From an early date Reeve had been given to excess in drinking, and was consequently not seldom imperfect in his part. This may account for the paucity of the original characters assigned him at the Haymarket and Covent Garden. It is said that during his American tour he was not once perfect in any stock comedy, and that he offended his audiences by telling them that they were ‘jolly good fellows,’ that he ‘loved them heartily,’ and so forth. During 1836 he was to have played at the Surrey the principal part in a drama called ‘The Skeleton Witness.’ At the final rehearsal he knew no word of his part, and at night he sent a note of apology. In answer to the demonstrations of the audience, Davidge, the manager, came forward and described the trick that had been played him by an actor to whom he was paying 30l. a week. Reeve's latest appearance in 1837 was at the Surrey, with a portion of the Adelphi company. In a performance of a part he had chosen in a new drama, called ‘The Wandering Tribe,’ he was conspicuously imperfect. Returning from the theatre after the second representation, he broke a blood-vessel. A fatal illness ensued, and although his reappearance at the Adelphi was promised in October, he died at his house, 46 Brompton Row, on 24 Jan. 1838, and was buried in Brompton churchyard. Reeves was twice married. By his first wife, a Miss Aylett, daughter of an upholsterer in Finsbury, and a dancer in Macready's company, whom he married at Bristol in 1820, he left a son John, a burlesque actor; she died at his birth in 1822 at Swansea. By his second wife he had two daughters.
Concerning the merits of Reeve very different opinions are recorded. Hazlitt says that he was disappointed with Reeve's imitations, which were not so good as those of Mathews. His biographer, Douglas Bannister, who is at no pains to disguise his ill opinion of Reeve in most respects, says he was a farceur, and that only. He founded his style on that of Oxberry, and, though more accomplished and endowed with greater natural advantages, was far inferior. ‘Oxberry was an able expositor of Massinger and Ben Jonson. Reeve's greatest efforts were Marmaduke Magog and Abrahamides in “The Tailors.” He was a first-rate droll, but very far from a first-rate actor.’ Oxberry speaks of his mutable physiognomy, dashing exterior, and determination to excite good-humour. No actor since George Frederick Cooke [q. v.] called so often on the indulgence of the audience. He pretended to play parts which he had not even read, yet, when he broke down, a nod or a wink of the eye would secure acquittal. He took his audience into his confidence, assuming with a chuckle, ‘You know I am fond of my glass and will excuse it.’ Peake and Buckstone knew his weakness, and supplied him with short sentences, bywords, and opportunities for by-play, instead of speeches, which he could not learn. He was a great favourite with the public, and, in spite of their knowledge of his infirmities, managers were compelled to engage him. Reeve was five feet ten inches in height, dark in complexion, and had great flexibility of feature and limb. Though a bulky man, he walked and danced with the appearance of great lightness. His singing voice was a baritone with a sweet falsetto.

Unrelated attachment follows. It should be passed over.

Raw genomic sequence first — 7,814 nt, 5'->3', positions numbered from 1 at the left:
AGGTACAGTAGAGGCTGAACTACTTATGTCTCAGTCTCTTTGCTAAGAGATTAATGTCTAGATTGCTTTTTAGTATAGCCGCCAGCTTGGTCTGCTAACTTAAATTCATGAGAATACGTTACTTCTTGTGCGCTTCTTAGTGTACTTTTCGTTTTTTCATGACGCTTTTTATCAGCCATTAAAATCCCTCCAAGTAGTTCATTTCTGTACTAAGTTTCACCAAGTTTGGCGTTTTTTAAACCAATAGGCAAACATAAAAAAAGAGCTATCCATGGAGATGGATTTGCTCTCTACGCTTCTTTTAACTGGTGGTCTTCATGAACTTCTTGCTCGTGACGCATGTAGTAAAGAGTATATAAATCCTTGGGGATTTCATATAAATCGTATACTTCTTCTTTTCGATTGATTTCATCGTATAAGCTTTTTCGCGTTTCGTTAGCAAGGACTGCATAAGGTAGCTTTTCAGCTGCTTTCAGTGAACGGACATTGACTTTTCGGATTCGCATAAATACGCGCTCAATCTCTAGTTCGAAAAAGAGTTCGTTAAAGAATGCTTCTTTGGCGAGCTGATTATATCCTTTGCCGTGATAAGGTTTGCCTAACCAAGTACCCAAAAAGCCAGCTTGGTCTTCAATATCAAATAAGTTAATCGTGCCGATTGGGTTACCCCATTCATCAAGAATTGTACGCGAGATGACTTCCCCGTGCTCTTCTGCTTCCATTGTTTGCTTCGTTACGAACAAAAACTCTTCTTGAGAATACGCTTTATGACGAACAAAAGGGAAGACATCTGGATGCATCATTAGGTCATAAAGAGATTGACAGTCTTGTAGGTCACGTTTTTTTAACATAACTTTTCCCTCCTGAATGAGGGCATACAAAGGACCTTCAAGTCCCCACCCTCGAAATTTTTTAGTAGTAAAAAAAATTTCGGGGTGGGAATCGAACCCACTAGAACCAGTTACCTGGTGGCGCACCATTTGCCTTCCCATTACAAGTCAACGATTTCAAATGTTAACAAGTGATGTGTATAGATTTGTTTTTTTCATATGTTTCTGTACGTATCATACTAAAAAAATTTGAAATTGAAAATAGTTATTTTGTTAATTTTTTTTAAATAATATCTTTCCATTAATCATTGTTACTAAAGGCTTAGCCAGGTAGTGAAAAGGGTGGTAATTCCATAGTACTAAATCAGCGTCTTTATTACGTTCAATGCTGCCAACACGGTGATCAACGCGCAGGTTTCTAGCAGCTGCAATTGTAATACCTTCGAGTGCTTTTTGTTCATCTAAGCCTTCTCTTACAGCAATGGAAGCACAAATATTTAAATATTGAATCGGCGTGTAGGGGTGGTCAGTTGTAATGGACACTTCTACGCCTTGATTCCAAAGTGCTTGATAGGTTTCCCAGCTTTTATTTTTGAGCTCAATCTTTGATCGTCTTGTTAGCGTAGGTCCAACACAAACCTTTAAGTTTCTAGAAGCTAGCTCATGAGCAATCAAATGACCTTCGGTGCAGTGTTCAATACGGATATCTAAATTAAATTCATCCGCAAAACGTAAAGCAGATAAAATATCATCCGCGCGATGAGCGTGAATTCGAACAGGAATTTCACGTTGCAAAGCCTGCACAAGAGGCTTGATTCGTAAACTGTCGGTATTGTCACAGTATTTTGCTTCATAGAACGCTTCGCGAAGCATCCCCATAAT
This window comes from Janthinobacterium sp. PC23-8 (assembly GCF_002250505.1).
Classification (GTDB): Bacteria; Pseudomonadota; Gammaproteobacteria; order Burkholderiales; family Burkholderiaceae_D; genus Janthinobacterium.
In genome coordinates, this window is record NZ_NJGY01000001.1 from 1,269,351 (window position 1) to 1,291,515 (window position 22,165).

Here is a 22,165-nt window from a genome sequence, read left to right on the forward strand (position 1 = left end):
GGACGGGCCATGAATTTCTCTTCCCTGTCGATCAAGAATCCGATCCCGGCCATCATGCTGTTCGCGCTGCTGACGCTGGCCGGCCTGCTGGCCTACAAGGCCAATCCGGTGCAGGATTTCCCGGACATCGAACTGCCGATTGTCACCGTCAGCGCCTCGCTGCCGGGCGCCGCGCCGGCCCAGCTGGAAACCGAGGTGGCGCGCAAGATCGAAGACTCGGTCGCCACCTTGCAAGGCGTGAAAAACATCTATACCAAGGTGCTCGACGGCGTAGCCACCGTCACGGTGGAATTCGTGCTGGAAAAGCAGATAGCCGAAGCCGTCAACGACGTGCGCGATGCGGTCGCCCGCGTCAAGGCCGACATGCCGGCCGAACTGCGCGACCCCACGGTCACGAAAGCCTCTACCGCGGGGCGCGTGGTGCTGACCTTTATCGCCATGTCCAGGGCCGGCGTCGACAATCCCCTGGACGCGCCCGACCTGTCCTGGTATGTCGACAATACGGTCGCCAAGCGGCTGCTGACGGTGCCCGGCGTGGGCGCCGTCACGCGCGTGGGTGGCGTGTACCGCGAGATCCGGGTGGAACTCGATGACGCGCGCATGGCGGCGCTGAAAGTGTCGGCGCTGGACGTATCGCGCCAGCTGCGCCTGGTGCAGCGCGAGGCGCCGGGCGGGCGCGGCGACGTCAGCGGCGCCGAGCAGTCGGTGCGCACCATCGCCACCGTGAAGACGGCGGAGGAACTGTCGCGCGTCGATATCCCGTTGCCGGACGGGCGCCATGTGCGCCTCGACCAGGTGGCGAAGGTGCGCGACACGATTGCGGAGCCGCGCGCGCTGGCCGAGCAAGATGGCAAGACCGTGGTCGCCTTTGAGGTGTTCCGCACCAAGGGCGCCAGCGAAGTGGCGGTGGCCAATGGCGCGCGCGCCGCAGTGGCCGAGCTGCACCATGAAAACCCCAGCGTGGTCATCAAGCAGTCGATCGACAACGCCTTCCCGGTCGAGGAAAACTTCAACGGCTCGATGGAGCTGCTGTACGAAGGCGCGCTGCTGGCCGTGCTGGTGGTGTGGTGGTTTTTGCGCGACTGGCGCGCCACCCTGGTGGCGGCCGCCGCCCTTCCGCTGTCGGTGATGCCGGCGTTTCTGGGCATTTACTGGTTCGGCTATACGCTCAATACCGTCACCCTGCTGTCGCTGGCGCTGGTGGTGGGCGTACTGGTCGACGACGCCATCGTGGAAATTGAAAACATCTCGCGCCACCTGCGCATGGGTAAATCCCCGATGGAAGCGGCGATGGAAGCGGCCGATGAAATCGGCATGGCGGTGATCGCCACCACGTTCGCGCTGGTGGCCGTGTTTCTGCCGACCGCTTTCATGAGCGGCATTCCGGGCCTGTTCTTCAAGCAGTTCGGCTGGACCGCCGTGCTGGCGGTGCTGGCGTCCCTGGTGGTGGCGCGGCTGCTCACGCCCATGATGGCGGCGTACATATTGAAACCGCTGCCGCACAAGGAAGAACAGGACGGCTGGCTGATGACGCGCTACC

A portrait of Reeve, by Wageman, accompanies his biography; a second, as Sylvester Daggerwood, is in Oxberry's ‘Dramatic Biography’ (vol. vii.); a third, as Jerry Hawthorn, is in the second series of Oxberry (vol. i.); a fourth, as Bill Mattack, in Sterling Coyne's farce, ‘The Queer Subject,’ accompanies the published version of that piece, which was dedicated to Reeve; Reeve played Bill Mattack at the Adelphi in November 1836.[The chief source of information concerning Reeve is Douglas Bannister's Life, no date (1838), which is extremely rare. Memoirs appear in Oxberry's Dramatic Biography (vii. 159), and second series (i. 181), in the Idler, and Breakfast Table Companion (vol. i.), 1838, and in Webster's Acting National Drama (vol. i.). No list of his characters has been published. That given is made up from Genest's Account of the English Stage, the works mentioned, and various volumes of Cumberland's Plays. Hazlitt's Dramatic Essays, the Theatrical Inquisitor (various years), Wheatley and Cunningham's London Past and Present, Baker's London Stage, and Stirling's Old Drury Lane have also been consulted.]